He came into a world where evil seems to reign.  Where the ungodly seem to exercise their will and power with impunity, and where the innocent often are victimized and suffer extremely at the hands of the wicked – as did John the Baptist who was sitting in prison. 

          And John sends certain ones of his disciples to ask, “Are you the Christ, or should we expect another?”  And what does Jesus do? He sends them back to tell John, “Tell him what you have seen and heard:  the blind receive their sight, the lame walk, lepers are cleansed, and the deaf hear, the dead are raise dup, the poor have good news preached to them.  And blessed is the one who is not offended by me.”  John was ready for that Christ and what He brought His life and restoration of hope and renewal of strength – and so are we!

          I’d like to conclude this sermon by sharing with you a letter that I received from Rev. Harold Senkbeil, director of the Lutheran Doxology program as we think about the question, “Are you ready for Christmas?”:

Whenever the first Sunday in Advent rolls around, every seasoned pastor steels himself for the familiar roller coaster of mid-week services, Christmas program practices, and multiple events where he’s expected to make polite jovial conversation. There’s nothing like chowing down on holiday goodies while trying not to think about all the services yet to be planned, sermons yet to be written, and homebound visits yet to be completed before Christmas finally arrives.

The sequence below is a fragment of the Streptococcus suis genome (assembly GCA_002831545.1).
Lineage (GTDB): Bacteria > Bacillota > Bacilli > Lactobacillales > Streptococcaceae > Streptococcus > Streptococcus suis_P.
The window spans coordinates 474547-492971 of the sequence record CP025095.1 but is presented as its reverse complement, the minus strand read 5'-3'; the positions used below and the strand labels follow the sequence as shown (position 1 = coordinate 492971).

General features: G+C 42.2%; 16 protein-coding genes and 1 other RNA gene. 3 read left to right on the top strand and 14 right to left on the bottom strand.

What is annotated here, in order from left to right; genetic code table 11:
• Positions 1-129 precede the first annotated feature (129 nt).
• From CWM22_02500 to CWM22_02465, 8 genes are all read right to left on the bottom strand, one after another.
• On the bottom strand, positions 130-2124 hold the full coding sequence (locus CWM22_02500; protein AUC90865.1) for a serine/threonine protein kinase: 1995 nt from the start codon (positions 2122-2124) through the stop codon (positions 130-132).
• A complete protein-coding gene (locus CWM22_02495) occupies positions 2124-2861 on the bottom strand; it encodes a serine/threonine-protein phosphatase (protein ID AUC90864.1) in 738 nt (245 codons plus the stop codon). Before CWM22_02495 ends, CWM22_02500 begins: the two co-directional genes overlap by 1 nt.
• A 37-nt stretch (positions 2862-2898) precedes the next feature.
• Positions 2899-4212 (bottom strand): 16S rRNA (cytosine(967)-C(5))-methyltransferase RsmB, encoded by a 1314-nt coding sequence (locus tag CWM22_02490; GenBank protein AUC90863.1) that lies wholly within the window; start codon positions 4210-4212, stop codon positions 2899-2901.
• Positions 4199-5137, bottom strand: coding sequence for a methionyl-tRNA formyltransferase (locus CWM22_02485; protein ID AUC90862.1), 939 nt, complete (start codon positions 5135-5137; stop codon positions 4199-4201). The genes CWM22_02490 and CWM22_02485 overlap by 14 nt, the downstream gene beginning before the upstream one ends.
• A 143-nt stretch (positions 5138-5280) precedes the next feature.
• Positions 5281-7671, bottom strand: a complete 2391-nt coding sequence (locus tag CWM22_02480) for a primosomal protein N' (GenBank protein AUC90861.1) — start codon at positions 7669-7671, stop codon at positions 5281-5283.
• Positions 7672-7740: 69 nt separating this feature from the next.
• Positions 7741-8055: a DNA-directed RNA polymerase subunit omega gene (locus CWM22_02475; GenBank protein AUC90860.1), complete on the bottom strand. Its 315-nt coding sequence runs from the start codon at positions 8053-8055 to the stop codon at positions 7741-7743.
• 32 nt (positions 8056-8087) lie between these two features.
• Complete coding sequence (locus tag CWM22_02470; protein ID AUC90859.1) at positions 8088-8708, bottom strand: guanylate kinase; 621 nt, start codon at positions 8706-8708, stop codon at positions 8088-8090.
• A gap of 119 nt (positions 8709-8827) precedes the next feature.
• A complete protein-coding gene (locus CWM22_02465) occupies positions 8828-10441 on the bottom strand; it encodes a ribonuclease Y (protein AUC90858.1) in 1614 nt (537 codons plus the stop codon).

Ah yes, I remember it well. No doubt you do too. That’s why you likely have mixed emotions as Advent looms large and the familiar marathon starts up all over again.

Well I’ve got news for you. It’s good news of a great joy which shall be to all people - including you.  It was for you that an angel was sent to Nazareth in Galilee to a young virgin named Mary to bring the astonishing news that she would bear a Child: the promised seed of Eve Who would crush the serpent’s head. In the tiny embryo soon to grow within her by the power of the Holy Spirit, all the fullness of the godhead would be pleased to dwell in bodily form. All for you.

For you that Child would be born, for you He would grow into manhood, and for you in His most holy body He would bear all your sins – even the ones of which you are most deeply ashamed.  And by His blood He would blot out forever the penalty that stood against you. Then for you He would be raised up again from death so that He might give you an inheritance among the saints in light.

So open up your eyes, dear brother, and see this holy season for what it really is. Sure, it’s a busy, hectic time. But it’s also time for cleansing and renewal. Advent is a time to start all over again. It’s time to cleanse your heart and renew your spirit in the One who came not just for the people you serve, but for you as well.

Marvel that Christ Jesus came all the way down from heaven to earth just to make you His very own. Call an occasional halt to all the madness – deliberately pause every now and then from your frenetic busyness. Quietly ponder the wonder that Jesus Christ has come to bring you life. Earnestly pray that God for Jesus’ sake would give you His Spirit so that by His grace you may believe His holy Word and lead a godly life in His service in this holy season and for all your years to come.

I’m so ready friends in Christ – ready for the Christ of Christmas to come.  Amen.